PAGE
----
Although they have their pros and cons, cartridge-based printers can sometimes be more troublesome and frustrating to use than you’d like.
Hauppauge Xfones PC2400
- Excellent audio separation, wireless range of 10 metres, 5.1 virtual sound, includes DVD software
- Feels like it would easily break, some limitations in bass and treble
The Hauppage Xfones PC2400 is a set of mid-range headphones which will suit someone who wants consistently good audio without being tied to the computer. Audiophiles will notice the flaws in the sound quality but for the regular consumer, it's right on the money.
Price$ 179.00 (AUD)
The Hauppage Xfones PC2400 are 2.4GHz wireless headphones designed to be used with a PC. With a range of up to 10 metres, they are ideal for those that don't want to be chained to a desk via a headphone cable but don't need to venture too far. Contrary to their aesthetic and build quality, they produce surprisingly good audio and are very comfortable to wear.
The Xfones aren't comparable to a high-end set of headphones but are certainly worthy of consideration when looking for something that can produce excellent audio at a low cost. They are lacking both bass and treble but only at either extreme of the spectrum. However, they do a good job at separating different audio elements without losing fidelity. While the bass is a little muddy, it is far from unbearable and even though the higher pitched sounds are slightly muted, most users won't notice all that much. For a set of wireless headphones, they perform quite admirably and with virtual surround sound via the included CyberLink PowerDVD 7 software, they are ideal for PC and notebook users that want a complete multimedia experience.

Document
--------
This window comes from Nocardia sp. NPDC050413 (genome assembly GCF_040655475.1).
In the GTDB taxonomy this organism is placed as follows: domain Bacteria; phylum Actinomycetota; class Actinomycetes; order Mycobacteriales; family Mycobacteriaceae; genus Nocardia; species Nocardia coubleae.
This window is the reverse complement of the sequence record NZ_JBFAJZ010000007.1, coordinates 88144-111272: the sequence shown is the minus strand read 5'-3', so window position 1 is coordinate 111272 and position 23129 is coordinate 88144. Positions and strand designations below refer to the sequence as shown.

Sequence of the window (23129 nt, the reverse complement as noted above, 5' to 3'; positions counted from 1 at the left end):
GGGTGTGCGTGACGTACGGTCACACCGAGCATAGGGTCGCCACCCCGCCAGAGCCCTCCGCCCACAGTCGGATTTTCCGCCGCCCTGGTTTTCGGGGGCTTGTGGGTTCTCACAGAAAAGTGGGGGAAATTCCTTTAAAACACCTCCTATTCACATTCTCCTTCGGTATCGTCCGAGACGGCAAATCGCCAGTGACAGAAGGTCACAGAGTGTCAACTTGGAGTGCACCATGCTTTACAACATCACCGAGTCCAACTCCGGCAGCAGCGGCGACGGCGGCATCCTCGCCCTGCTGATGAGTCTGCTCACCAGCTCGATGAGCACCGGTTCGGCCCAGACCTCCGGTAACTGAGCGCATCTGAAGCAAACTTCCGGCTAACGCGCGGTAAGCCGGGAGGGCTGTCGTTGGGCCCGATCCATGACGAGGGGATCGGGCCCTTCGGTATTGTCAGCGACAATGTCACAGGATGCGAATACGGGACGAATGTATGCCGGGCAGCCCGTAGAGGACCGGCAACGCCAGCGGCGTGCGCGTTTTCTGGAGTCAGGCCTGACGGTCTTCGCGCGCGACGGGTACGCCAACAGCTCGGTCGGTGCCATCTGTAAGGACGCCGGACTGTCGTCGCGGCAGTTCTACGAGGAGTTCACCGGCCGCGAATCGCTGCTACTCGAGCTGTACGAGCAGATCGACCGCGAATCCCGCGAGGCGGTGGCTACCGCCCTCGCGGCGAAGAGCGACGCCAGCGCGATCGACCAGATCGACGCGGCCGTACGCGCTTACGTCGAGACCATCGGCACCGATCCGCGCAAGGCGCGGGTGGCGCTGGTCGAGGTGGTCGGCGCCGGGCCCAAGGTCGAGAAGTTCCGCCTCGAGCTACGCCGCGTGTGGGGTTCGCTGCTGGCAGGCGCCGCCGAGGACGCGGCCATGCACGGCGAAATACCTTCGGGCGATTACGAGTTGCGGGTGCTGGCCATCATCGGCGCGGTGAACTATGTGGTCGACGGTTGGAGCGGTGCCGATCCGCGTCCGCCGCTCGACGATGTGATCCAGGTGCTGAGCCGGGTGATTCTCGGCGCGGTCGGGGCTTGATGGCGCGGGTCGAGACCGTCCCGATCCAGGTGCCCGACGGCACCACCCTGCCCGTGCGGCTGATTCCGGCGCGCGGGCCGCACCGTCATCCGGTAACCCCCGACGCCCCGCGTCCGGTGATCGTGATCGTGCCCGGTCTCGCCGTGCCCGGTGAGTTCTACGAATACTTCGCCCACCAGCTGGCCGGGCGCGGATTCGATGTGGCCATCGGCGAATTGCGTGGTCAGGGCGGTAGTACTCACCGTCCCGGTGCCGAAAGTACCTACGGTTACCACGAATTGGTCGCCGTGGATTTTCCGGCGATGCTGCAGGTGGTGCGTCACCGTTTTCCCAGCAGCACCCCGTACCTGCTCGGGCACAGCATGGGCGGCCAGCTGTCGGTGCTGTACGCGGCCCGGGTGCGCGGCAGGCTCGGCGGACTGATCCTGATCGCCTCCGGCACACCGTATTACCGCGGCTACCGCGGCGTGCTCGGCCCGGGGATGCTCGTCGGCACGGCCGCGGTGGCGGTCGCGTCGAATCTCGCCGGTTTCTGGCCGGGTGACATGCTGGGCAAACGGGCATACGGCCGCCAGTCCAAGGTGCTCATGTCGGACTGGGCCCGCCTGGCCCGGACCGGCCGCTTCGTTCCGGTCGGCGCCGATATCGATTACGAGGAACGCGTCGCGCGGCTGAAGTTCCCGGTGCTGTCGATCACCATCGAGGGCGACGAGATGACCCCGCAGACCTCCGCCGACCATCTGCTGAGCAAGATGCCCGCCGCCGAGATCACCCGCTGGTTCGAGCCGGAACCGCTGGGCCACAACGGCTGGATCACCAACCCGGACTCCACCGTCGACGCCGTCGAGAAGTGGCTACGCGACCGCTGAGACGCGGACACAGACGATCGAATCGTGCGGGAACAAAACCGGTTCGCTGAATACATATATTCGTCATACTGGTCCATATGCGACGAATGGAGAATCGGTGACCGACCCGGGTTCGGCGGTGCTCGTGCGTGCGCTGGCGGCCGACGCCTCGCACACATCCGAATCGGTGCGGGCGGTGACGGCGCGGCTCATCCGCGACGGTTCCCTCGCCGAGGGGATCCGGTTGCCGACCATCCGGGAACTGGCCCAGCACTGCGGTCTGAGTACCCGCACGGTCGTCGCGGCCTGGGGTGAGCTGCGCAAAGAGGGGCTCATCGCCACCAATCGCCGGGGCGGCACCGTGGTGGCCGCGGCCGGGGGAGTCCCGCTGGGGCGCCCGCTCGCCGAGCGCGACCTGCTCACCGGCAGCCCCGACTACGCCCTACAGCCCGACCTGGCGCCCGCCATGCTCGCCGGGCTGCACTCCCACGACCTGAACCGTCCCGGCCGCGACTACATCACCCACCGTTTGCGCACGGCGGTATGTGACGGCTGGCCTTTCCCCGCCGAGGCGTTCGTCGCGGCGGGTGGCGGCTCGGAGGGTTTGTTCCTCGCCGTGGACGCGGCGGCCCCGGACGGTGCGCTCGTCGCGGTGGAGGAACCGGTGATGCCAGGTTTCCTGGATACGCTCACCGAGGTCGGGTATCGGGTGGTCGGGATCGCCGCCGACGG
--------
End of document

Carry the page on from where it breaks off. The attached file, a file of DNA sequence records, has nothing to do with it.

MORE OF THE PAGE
We tested the headphones with various tracks across a variety of music genres. The orchestral music easily won out with instruments heard clearly throughout the performances. The R&B and Hip Hop tracks also sounded great, though the bass-line riffs often sounded a little hazy.
To watch movies, we switched over to the 5.1 virtual surround sound mode. While the effect was noticeable, it was obviously simulated as some panning effects didn't quite turn out how they would on a proper 5.1 Dolby system in the home.
The package includes a USB dongle/RF base station which has a button that allows you to sync with the headphones. There is also a button to change to another broadcast channel should the user experience any interference on the default one. Setup is very simple. All you need to do is plug it in and the Xfone does the rest. If you want to watch DVDs, you can install the provided software but it is optional.
The design of these headphones isn't too flash. At first glance they looked cheap and flimsy. However, after using them for an extended period of time, we are left with an overall feeling of satisfaction especially considering how comfortable they are. The speakers cup the ear nicely and produce a good seal making them cancel noise fairly and also avoiding any audio leakage. Despite the good grip they have on the head, they aren't too tight at all.
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